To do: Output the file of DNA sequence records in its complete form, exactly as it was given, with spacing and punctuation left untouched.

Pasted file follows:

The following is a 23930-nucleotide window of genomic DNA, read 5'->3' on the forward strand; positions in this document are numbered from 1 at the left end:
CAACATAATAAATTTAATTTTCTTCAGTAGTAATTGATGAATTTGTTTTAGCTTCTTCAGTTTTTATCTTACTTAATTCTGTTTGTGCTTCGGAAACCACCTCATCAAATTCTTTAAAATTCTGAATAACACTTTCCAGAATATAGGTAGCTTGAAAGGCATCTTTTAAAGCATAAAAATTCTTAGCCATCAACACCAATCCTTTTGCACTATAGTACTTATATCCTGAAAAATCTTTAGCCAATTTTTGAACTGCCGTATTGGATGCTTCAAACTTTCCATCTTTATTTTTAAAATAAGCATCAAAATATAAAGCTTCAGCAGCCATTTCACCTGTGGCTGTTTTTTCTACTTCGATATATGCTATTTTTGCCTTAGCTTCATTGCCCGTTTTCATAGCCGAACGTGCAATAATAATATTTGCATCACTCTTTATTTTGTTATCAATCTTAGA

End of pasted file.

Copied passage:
The following is a 23930-nucleotide window of genomic DNA, read 5'->3' on the forward strand; positions in this document are numbered from 1 at the left end:
CAACATAATAAATTTAATTTTCTTCAGTAGTAATTGATGAATTTGTTTTAGCTTCTTCAGTTTTTATCTTACTTAATTCTGTTTGTGCTTCGGAAACCACCTCATCAAATTCTTTAAAATTCTGAATAACACTTTCCAGAATATAGGTAGCTTGAAAGGCATCTTTTAAAGCATAAAAATTCTTAGCCATCAACACCAATCCTTTTGCACTATAGTACTTATATCCTGAAAAATCTTTAGCCAATTTTTGAACTGCCGTATTGGATGCTTCAAACTTTCCATCTTTATTTTTAAAATAAGCATCAAAATATAAAGCTTCAGCAGCCATTTCACCTGTGGCTGTTTTTTCTACTTCGATATATGCTATTTTTGCCTTAGCTTCATTGCCCGTTTTCATAGCCGAACGTGCAATAATAATATTTGCATCACTCTTTATTTTGTTATCAATCTTAGA